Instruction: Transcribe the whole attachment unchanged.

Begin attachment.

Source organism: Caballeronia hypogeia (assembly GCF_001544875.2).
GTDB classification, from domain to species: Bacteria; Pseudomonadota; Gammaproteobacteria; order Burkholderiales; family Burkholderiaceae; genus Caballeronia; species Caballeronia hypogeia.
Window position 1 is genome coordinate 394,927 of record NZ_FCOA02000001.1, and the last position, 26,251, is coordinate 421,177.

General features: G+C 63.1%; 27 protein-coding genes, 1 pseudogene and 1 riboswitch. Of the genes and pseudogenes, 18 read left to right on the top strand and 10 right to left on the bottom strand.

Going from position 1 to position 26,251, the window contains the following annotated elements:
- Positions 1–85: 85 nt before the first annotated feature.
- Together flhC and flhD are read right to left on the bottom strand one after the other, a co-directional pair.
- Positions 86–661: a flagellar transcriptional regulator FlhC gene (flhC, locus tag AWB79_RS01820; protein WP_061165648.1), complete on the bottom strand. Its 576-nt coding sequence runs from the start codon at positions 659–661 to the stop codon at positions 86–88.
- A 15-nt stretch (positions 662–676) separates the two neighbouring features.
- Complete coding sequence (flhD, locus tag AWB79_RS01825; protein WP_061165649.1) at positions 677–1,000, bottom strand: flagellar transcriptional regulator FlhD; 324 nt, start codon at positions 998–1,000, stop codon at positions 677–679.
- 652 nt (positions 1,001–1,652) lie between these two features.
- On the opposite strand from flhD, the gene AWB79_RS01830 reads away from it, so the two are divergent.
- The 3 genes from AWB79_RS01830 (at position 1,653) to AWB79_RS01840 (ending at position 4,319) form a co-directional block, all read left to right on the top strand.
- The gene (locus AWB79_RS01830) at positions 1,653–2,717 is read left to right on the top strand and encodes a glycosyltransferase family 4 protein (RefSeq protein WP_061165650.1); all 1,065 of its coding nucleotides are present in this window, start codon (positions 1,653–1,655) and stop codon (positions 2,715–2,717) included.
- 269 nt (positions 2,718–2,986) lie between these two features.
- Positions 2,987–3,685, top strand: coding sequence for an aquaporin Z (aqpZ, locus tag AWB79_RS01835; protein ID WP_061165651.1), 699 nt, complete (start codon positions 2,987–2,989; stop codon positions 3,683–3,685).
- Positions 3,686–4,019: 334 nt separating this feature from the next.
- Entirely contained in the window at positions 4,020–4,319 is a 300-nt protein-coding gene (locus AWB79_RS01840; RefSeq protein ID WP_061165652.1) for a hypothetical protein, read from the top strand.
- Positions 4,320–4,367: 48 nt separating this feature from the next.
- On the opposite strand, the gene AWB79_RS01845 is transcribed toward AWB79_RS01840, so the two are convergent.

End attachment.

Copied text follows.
Source organism: Caballeronia hypogeia (assembly GCF_001544875.2).
GTDB classification, from domain to species: Bacteria; Pseudomonadota; Gammaproteobacteria; order Burkholderiales; family Burkholderiaceae; genus Caballeronia; species Caballeronia hypogeia.
Window position 1 is genome coordinate 394,927 of record NZ_FCOA02000001.1, and the last position, 26,251, is coordinate 421,177.

General features: G+C 63.1%; 27 protein-coding genes, 1 pseudogene and 1 riboswitch. Of the genes and pseudogenes, 18 read left to right on the top strand and 10 right to left on the bottom strand.

Going from position 1 to position 26,251, the window contains the following annotated elements:
- Positions 1–85: 85 nt before the first annotated feature.
- Together flhC and flhD are read right to left on the bottom strand one after the other, a co-directional pair.
- Positions 86–661: a flagellar transcriptional regulator FlhC gene (flhC, locus tag AWB79_RS01820; protein WP_061165648.1), complete on the bottom strand. Its 576-nt coding sequence runs from the start codon at positions 659–661 to the stop codon at positions 86–88.
- A 15-nt stretch (positions 662–676) separates the two neighbouring features.
- Complete coding sequence (flhD, locus tag AWB79_RS01825; protein WP_061165649.1) at positions 677–1,000, bottom strand: flagellar transcriptional regulator FlhD; 324 nt, start codon at positions 998–1,000, stop codon at positions 677–679.
- 652 nt (positions 1,001–1,652) lie between these two features.
- On the opposite strand from flhD, the gene AWB79_RS01830 reads away from it, so the two are divergent.
- The 3 genes from AWB79_RS01830 (at position 1,653) to AWB79_RS01840 (ending at position 4,319) form a co-directional block, all read left to right on the top strand.
- The gene (locus AWB79_RS01830) at positions 1,653–2,717 is read left to right on the top strand and encodes a glycosyltransferase family 4 protein (RefSeq protein WP_061165650.1); all 1,065 of its coding nucleotides are present in this window, start codon (positions 1,653–1,655) and stop codon (positions 2,715–2,717) included.
- 269 nt (positions 2,718–2,986) lie between these two features.
- Positions 2,987–3,685, top strand: coding sequence for an aquaporin Z (aqpZ, locus tag AWB79_RS01835; protein ID WP_061165651.1), 699 nt, complete (start codon positions 2,987–2,989; stop codon positions 3,683–3,685).
- Positions 3,686–4,019: 334 nt separating this feature from the next.
- Entirely contained in the window at positions 4,020–4,319 is a 300-nt protein-coding gene (locus AWB79_RS01840; RefSeq protein ID WP_061165652.1) for a hypothetical protein, read from the top strand.
- Positions 4,320–4,367: 48 nt separating this feature from the next.
- On the opposite strand, the gene AWB79_RS01845 is transcribed toward AWB79_RS01840, so the two are convergent.